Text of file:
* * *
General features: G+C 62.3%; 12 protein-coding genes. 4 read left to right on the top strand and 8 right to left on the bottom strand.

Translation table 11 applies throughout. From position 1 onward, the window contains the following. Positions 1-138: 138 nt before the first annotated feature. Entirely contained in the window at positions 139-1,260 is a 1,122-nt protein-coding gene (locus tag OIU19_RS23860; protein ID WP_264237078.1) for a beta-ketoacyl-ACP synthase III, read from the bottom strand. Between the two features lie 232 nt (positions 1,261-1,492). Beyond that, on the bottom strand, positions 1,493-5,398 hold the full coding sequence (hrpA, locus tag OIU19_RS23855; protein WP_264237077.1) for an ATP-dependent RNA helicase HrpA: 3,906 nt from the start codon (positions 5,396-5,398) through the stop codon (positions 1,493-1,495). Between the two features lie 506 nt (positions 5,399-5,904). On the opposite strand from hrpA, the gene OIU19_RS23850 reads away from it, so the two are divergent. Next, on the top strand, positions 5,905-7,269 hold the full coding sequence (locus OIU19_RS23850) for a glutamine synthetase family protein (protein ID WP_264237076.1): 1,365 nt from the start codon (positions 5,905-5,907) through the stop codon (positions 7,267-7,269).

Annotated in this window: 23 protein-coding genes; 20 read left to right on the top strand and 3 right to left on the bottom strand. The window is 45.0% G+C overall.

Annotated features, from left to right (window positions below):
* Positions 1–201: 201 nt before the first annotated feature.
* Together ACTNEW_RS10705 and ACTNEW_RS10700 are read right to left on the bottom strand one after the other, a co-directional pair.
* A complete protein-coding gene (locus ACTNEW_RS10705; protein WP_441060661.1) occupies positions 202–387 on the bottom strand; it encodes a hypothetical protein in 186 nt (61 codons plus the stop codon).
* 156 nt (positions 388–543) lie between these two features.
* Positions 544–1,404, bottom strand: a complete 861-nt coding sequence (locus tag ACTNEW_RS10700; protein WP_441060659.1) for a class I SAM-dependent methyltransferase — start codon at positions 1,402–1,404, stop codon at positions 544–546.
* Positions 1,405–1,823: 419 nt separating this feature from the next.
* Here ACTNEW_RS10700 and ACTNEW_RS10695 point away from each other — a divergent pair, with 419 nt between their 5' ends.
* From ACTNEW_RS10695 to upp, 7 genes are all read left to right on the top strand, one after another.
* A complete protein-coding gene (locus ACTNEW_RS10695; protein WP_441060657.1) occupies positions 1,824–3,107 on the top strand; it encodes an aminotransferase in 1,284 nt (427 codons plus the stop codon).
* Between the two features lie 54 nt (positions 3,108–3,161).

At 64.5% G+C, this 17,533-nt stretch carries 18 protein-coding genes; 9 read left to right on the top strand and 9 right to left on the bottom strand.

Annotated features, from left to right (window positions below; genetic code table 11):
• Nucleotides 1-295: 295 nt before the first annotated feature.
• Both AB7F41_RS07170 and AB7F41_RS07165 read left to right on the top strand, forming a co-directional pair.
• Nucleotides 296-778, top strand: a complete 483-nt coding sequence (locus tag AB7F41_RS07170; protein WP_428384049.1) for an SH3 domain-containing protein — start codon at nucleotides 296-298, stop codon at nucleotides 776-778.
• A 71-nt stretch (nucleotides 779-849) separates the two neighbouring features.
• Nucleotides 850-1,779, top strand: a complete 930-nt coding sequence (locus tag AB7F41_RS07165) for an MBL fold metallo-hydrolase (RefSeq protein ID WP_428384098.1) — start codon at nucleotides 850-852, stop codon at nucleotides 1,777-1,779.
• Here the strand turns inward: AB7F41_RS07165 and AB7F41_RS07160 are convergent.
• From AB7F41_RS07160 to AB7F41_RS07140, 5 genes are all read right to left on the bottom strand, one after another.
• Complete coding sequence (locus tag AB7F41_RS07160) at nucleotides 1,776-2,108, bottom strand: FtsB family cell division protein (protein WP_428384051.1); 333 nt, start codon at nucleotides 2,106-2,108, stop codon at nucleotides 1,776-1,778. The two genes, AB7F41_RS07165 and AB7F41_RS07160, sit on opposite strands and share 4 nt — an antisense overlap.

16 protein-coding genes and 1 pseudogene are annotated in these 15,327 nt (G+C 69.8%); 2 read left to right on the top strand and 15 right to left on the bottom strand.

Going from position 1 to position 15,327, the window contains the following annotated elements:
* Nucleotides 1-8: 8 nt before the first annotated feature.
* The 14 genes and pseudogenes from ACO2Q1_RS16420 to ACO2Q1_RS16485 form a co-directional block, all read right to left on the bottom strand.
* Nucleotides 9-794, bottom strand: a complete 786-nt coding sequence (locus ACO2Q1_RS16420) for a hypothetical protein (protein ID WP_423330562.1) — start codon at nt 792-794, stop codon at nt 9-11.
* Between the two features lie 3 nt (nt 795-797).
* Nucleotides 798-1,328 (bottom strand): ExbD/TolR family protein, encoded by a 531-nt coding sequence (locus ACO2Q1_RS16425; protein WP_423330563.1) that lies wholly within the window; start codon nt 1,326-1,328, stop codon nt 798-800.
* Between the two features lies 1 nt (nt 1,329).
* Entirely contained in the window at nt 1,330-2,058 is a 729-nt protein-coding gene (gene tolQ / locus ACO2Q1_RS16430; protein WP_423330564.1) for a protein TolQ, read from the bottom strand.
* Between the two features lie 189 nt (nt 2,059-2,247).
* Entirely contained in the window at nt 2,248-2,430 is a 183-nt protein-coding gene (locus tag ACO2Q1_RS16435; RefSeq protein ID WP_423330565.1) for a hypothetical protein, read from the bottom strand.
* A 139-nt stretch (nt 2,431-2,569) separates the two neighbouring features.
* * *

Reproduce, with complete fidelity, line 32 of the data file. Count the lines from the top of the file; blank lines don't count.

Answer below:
* Between the two features lies 1 nt (nt 1,329).